Home   |    About Us   |   Feedback   |   Services Offered   |   Do's & Don'ts   |   Prices   |   Register   |   Contact Us   |   Sitemap  | Faq

  Relation between Percentage Shares above Support and Delivery  
  Name change of company  
  Daily Trend Of Index  
  Intraday Trend of Index  
  Intraday Nifty System  
  Results of Intraday Trend  
  Results of Daily Trend  
Trend of other markets of the world  
Technical Analysis of 20 Active Stocks  
Analysis of Indian Stock Market Future Stocks  
 Free Newsletter  

Technical Terms

Intraday Trading chat  Room Samples  
  Trend of stocks & their 200 DMA  
  Weekly Moving Average (NSE)  
  Weekly Moving Average (BSE)  
Introduction | Overview | Structure | History | Factors affecting change in exchange rates | Daily trend of Hong Kong dollar | Weekly trend of Hong Kong Dollar

Dollar is the base unit of the currencies in almost 25 economies and hence, is the most widely used currency unit in the world. Apart from countries, these 25 economies also include other territories and associations including Bermuda, the Cayman Islands, Cook Islands, Hong Kong etc whose currencies are denominated in dollars. One of the most important currencies among them is the Hong Kong dollar.

Hong Kong dollar is the official currency of Hong Kong i.e. the special Administrative Region of People’s Republic of China. The currency is denoted with a "$" sign and for the purpose of differentiating itself from other dollar currencies, it is also denoted as "HK$". Hong Kong dollar was officialized to be the national currency of the territory in 1937 when one-dollar currency note ordinance was passed. "Cent" provides with the subunit of the currency. According to ISO 4217 standards, the currency code for Hong Kong dollar is HKD and the numeric code is 344.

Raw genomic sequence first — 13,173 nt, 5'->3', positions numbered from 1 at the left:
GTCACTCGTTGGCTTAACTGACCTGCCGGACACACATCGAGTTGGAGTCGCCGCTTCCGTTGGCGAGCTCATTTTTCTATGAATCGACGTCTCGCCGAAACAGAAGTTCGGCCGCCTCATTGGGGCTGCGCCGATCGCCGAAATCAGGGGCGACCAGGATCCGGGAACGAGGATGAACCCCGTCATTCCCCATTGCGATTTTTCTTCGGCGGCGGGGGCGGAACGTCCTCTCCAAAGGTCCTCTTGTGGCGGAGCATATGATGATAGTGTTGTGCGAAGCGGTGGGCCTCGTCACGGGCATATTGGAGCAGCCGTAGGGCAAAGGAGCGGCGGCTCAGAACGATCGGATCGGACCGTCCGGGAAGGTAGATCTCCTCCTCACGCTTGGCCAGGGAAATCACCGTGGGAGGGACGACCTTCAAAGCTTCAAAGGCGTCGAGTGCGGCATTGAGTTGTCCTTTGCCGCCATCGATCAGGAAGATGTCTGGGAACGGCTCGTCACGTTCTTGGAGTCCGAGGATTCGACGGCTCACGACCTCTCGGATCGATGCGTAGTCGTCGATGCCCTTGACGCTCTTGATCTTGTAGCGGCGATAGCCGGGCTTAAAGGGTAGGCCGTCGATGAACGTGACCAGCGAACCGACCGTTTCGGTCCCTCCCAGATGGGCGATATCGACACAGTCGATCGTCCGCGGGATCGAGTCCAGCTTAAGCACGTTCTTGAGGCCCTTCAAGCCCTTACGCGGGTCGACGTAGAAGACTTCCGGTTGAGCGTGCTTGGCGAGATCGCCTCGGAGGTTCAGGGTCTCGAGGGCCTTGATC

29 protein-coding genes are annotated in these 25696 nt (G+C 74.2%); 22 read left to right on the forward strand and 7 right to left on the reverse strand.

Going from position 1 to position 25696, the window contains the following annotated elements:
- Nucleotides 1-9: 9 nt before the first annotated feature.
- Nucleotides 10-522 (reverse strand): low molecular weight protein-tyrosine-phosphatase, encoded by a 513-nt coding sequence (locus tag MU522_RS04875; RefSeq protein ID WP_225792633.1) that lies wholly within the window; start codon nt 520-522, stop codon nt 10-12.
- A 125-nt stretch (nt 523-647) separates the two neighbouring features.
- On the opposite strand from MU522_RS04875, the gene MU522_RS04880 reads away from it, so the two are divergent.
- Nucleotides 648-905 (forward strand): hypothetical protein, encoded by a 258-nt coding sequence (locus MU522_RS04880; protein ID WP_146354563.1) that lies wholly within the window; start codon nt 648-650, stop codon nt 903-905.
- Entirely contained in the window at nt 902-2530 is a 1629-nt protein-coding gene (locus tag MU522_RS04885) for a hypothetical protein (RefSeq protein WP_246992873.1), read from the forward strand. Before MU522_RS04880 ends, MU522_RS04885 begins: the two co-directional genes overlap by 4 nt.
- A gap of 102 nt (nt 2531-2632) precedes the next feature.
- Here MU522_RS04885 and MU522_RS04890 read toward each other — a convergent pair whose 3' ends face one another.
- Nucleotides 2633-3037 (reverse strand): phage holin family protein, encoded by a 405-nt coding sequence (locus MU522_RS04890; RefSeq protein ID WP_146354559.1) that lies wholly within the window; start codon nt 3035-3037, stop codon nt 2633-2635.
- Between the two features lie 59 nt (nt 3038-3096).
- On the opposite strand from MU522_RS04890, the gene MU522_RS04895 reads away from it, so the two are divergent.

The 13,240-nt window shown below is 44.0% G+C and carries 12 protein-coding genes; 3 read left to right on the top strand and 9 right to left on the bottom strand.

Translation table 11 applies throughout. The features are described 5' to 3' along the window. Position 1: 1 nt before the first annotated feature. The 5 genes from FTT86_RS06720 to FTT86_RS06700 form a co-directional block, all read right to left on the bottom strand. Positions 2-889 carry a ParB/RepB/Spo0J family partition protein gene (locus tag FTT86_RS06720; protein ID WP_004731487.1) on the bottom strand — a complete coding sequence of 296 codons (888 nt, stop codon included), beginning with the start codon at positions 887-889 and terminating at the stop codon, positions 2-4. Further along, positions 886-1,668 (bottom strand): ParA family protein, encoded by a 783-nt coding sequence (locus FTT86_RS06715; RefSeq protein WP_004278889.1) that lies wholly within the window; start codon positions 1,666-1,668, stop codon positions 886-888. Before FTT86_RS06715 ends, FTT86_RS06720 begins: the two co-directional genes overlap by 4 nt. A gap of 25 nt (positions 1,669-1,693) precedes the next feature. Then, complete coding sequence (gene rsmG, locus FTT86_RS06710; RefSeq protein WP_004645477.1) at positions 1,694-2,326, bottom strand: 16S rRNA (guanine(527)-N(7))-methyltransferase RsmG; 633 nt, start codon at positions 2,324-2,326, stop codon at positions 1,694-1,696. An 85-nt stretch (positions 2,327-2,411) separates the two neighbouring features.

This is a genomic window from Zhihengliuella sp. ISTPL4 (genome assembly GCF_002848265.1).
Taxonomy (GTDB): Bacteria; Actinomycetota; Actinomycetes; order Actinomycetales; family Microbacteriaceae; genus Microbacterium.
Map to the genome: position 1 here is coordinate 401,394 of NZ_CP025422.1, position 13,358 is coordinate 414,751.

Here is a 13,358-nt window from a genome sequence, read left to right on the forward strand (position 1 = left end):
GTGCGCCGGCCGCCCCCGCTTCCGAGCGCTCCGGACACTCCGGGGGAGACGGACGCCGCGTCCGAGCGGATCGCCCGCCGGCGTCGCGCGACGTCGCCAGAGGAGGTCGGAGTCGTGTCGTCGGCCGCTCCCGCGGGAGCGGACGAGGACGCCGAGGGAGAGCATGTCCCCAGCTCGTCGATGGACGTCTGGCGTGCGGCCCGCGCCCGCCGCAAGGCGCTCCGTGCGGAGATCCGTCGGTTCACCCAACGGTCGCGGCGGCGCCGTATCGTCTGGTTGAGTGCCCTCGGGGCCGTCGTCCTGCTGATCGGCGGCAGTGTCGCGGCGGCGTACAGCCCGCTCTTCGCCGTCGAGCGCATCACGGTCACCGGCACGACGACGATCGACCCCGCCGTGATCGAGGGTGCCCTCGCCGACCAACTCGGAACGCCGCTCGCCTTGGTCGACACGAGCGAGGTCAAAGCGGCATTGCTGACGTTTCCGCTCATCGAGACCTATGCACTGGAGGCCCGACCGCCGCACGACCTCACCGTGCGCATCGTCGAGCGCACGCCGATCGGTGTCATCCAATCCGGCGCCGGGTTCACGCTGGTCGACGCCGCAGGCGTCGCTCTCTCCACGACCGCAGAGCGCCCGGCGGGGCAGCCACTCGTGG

Hong Kong is a special administrative region of china but they do not use the same form of currencies. In fact, the territory is provided with full independence in context of issuance of currency under the Basic Law of Hong Kong and Sino-British Joint Declaration. The Hong Kong dollar is based on a linked exchange rate regime in which the exchange rate of one currency is linked with that of another. In this case, the currency is linked to the United States dollar since 1983, though it was linked to the British pounds prior to it. The currency is also pegged Macanese patacas.

Hong Kong dollar is being controlled by a currency board system under which a mechanism has been fixed for a bank to be able to issue the currency. It suggests that if the bank has to issue Hong Kong dollars, it must have an equal amount of exchange in US dollars. This keeps the currency well supported by the US dollars, resources being kept in Hong Kong’s exchange fund, one of the largest reserves in the world. Many a measures have also been taken to stabilize the currency interest rates by setting the upper and lower limit for the interest rates. Hong Kong is largely dependent on its foreign trade and gain edge having a stable national currency. The import and export of all the currencies is free in Hong Kong.


Like all the dollar currencies throughout the world, Hong Kong dollar too, have its subunit as "cent". The currency is managed by a de facto central bank i.e. Hong Kong Monetary Authority that supervises the three authorized banks over issuance and circulation of currency. The banks include The Hong Kong and Shanghai Banking Corporation (HSBO), Standard Chartered Bank and the Bank of China (BOC) that have the authority to issue the bank notes though the printing function is held by the Hong Kong Note Printing Limited. That is why 3 different series of banknotes, 1 from each bank, circulate simultaneously.  The banknotes are printed in 6 denominations namely $10, $20, $50, $100, $500, $1000, the $10 note being the most common note in daily usage though BOC doesn’t issue it. Recently, a new $10 note was issued by the government directly and not through the banks to satisfy the constant public demand.

The notes of all three different series of bank notes depict some images on the their front and reverse sides. The list below is equipped with the details of designs

  1. Series issued by Hong Kong and Shanghai Banking Corporation

  • $10 - junk and container ship

  • $20 - Victoria peak and Bauhinia blakeana

  • $50 - Po Lin temple and lion

  • $100 - Lantau link: Tsing ma bridge and lion

  • $500 - Hong Kong International airport and lion

  • $1000 - Victoria harbor and black kite

  1. Series issued by Bank of China